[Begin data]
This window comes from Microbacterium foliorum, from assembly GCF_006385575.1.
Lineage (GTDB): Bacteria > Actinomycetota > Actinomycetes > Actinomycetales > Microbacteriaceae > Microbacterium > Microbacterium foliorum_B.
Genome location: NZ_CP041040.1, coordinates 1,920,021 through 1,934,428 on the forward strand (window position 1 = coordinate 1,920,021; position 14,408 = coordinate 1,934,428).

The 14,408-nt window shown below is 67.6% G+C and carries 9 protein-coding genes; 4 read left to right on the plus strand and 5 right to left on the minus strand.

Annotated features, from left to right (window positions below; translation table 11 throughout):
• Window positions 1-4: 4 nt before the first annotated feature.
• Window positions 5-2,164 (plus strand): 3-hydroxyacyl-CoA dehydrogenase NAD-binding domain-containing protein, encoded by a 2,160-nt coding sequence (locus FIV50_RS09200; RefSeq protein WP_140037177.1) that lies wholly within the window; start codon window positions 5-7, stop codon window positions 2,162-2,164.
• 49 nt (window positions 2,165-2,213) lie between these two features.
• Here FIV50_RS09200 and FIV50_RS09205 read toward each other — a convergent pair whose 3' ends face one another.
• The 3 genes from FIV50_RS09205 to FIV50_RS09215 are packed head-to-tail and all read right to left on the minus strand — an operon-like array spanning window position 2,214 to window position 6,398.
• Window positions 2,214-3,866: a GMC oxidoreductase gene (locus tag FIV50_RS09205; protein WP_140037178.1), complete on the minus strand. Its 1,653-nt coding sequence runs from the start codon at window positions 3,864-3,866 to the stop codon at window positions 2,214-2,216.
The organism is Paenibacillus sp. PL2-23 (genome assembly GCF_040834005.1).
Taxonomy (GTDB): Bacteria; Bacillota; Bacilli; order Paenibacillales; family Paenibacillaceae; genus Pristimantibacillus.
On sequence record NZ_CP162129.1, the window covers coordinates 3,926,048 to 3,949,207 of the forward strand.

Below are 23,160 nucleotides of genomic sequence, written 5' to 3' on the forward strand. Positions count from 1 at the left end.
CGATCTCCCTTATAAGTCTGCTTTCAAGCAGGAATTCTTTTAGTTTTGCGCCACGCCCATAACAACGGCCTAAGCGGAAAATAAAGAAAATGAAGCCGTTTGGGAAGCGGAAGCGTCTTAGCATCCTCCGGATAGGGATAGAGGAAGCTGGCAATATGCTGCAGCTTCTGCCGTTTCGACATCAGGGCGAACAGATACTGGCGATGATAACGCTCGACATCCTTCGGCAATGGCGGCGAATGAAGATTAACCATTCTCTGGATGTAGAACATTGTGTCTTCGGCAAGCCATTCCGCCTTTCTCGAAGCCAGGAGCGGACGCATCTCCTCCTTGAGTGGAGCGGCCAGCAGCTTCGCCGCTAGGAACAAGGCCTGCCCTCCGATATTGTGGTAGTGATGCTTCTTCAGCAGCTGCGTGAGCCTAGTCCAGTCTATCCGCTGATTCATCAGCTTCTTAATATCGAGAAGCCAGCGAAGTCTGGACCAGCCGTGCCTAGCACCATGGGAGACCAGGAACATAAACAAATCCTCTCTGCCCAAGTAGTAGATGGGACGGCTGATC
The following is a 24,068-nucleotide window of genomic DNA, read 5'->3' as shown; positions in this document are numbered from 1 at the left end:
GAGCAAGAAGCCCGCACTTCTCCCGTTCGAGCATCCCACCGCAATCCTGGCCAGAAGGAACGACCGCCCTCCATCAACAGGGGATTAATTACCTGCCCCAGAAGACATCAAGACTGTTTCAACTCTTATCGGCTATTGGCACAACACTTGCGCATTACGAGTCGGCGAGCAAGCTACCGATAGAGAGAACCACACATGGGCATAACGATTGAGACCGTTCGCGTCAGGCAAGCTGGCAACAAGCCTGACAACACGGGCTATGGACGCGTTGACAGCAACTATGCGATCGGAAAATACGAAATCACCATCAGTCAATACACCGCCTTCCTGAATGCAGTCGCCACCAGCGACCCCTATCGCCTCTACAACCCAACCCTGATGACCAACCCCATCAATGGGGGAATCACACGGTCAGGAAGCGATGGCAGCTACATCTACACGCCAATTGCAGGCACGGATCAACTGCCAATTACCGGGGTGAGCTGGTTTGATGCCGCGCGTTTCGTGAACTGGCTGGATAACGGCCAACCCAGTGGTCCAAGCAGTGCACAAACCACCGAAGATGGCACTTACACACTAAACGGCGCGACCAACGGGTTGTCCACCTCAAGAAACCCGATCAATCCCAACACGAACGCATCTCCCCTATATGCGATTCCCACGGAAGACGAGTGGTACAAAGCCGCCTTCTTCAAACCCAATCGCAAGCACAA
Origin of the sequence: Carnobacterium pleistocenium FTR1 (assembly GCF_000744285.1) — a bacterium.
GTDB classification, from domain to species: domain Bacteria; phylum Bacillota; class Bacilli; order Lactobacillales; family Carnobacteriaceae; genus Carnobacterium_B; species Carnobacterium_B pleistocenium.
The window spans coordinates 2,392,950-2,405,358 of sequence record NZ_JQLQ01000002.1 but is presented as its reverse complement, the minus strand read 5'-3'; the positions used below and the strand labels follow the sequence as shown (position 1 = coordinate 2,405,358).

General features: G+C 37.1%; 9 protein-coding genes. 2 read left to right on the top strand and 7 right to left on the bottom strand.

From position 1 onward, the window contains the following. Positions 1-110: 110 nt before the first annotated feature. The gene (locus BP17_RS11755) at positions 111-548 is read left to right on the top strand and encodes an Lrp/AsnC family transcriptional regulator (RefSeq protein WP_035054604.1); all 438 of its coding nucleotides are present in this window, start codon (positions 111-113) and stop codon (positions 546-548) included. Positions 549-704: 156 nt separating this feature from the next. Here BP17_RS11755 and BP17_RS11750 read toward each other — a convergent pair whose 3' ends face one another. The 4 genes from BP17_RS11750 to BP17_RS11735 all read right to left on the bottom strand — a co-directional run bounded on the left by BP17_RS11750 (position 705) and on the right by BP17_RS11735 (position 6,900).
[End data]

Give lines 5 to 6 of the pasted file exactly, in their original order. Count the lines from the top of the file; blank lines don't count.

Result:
Annotated features, from left to right (window positions below; translation table 11 throughout):
• Window positions 1-4: 4 nt before the first annotated feature.